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Twain Still a Crowd Pleaser a Century After Death

mark_twainMark Twain has still got it. One hundred years after his death, the author has achieved a spot on the bestsellers list with the recently released Autobiography of Mark Twain, Vol. 1 (University of California Press, 760pgs), the first in a series of three volumes. At the age of 74, just four short years before he passed away, Twain used his oratory and storytelling skills to dictate the majority of the 500,000-word autobiography to his personal secretary Isabel Van Kleek Lyon and several stenographers. According to an article in USA TODAY, “Twain ordered that the full, unexpurgated text, marked by rants against Wall Street and U.S. foreign policy, not be published until 100 years after his death.”

“There may be a market for that kind of wares a century from now. There is no hurry. Wait and see,” quipped Twain at the time.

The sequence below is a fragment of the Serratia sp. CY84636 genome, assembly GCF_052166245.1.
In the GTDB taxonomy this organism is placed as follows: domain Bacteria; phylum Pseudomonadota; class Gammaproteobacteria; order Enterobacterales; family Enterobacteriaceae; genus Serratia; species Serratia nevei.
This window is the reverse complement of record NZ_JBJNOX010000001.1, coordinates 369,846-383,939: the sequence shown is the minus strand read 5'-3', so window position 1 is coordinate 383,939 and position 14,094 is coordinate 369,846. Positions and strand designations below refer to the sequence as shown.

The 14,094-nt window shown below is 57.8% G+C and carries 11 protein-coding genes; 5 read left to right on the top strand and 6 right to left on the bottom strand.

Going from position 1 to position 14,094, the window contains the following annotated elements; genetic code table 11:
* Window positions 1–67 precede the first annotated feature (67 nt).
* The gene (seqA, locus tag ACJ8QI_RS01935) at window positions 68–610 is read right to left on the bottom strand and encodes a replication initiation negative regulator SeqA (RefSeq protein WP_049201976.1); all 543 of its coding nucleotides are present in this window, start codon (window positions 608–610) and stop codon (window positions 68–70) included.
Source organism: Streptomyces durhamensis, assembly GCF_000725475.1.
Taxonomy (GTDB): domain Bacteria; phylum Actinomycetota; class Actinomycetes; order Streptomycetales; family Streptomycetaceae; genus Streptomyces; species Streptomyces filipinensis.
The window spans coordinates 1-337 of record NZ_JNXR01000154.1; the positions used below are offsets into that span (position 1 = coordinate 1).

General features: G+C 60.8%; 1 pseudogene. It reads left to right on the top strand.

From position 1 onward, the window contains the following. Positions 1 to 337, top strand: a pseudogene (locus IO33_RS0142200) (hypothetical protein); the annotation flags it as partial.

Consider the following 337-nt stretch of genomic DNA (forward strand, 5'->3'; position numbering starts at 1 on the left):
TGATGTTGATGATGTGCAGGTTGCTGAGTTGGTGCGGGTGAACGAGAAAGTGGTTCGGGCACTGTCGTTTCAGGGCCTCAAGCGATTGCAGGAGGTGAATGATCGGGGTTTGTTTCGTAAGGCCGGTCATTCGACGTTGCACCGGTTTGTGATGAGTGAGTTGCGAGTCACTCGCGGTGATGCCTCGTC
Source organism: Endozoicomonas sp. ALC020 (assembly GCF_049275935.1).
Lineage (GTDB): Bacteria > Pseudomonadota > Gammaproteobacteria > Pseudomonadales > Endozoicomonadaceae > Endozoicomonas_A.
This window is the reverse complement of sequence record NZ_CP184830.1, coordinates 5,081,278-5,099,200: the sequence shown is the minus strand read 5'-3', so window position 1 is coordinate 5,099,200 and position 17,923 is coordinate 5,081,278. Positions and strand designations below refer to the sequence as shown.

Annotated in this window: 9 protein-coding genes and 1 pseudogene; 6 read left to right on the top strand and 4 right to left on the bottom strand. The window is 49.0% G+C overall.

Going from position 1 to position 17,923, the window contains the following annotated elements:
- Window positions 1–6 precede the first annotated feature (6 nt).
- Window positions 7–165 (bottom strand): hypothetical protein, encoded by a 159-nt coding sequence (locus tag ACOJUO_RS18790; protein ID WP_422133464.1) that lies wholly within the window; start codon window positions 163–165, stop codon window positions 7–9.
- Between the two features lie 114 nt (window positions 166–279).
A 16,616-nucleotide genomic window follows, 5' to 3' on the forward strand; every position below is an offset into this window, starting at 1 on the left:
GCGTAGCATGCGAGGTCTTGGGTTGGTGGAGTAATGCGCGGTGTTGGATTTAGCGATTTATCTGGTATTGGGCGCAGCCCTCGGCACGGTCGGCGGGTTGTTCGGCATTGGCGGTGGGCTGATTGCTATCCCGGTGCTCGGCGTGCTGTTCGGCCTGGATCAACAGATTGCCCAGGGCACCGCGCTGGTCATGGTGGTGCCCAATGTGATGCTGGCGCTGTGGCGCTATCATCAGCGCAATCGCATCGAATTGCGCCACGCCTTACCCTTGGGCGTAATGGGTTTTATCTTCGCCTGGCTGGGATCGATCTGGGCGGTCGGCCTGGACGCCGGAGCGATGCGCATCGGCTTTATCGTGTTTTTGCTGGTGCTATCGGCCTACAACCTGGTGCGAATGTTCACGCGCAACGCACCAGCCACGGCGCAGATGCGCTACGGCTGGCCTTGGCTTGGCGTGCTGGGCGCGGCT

The release of Volume 1 this month coincides with Twain’s 175th birthday on November 30 and earns him the unique distinction of being the only known author to publish a new book a century after his passing. The brisk sales and the critical acclaim the autobiography has already achieved are proof that the work was worth waiting for. In a review for the Los Angeles Times, Laura Skandera Trombley writes: “In the Autobiography, Twain generously provides the 21st century aficionado a marvelous read. His crystalline humor and expansive range are a continuous source of delight and awe…This was his version of reality, and what an entertaining record it is. Twain has given us ‘an astonishment’ in his autobiography with his final, beautifully unorganized genius and intemperate thoughts. Pull up a chair and revel.”

Volumes 2 and 3 are scheduled to be released over the next five years.

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